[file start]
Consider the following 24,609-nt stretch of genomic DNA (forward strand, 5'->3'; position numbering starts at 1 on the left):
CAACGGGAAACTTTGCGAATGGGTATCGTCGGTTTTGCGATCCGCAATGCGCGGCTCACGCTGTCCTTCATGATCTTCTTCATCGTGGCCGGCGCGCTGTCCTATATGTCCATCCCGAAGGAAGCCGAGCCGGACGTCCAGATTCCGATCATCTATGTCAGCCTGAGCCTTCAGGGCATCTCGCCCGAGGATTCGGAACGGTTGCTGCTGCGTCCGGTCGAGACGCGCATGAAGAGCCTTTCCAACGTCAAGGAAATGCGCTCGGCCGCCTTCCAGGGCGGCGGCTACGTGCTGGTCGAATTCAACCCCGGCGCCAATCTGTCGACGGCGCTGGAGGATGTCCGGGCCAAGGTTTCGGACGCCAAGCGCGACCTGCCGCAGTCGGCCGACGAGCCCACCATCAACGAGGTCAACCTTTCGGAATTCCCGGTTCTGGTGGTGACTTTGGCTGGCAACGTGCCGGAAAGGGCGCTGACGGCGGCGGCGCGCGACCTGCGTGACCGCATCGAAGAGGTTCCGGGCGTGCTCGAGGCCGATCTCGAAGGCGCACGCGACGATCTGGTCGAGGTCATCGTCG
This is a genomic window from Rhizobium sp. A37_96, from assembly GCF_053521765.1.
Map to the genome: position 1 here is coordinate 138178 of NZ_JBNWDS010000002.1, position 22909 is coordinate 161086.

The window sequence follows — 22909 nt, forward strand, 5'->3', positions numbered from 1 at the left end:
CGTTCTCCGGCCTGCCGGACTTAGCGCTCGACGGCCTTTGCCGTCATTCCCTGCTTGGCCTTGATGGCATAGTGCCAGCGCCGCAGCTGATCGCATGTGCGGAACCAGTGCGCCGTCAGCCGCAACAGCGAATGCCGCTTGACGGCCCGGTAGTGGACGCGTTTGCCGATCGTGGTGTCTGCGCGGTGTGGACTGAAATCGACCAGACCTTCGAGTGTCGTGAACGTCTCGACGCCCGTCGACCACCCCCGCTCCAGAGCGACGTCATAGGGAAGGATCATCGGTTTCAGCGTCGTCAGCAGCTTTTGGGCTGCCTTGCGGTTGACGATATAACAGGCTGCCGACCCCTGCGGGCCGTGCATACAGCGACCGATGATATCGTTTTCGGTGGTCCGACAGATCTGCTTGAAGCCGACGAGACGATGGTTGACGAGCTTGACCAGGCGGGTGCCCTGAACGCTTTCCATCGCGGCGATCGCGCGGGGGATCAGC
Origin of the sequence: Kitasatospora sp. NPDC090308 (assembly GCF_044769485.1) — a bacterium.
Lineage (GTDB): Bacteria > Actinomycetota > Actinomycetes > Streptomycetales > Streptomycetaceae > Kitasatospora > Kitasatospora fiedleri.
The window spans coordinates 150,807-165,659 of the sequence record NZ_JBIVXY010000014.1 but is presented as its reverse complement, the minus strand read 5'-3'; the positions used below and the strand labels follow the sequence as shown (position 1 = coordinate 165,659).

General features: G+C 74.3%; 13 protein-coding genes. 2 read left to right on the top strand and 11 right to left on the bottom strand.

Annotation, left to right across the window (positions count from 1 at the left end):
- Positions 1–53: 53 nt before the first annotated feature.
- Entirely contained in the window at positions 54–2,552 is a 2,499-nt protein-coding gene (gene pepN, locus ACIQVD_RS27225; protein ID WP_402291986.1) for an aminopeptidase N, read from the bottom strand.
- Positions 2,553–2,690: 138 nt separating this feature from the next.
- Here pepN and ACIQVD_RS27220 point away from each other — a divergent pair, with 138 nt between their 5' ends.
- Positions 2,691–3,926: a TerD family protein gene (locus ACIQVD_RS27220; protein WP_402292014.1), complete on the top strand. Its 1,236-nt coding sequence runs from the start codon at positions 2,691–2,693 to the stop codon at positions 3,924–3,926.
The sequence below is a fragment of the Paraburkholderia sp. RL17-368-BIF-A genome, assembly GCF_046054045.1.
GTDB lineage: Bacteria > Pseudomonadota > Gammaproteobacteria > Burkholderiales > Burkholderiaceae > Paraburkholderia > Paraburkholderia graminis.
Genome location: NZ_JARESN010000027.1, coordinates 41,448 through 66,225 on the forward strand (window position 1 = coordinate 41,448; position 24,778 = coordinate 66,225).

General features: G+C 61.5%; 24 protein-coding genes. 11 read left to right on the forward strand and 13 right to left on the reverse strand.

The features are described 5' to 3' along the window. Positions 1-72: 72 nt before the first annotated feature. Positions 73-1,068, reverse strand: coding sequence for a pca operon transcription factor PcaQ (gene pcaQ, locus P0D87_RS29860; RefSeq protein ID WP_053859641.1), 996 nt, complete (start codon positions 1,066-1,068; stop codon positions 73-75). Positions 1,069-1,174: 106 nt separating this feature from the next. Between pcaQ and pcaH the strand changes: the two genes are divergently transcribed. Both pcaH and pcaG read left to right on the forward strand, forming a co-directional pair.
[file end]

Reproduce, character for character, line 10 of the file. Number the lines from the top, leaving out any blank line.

General features: G+C 74.3%; 13 protein-coding genes. 2 read left to right on the top strand and 11 right to left on the bottom strand.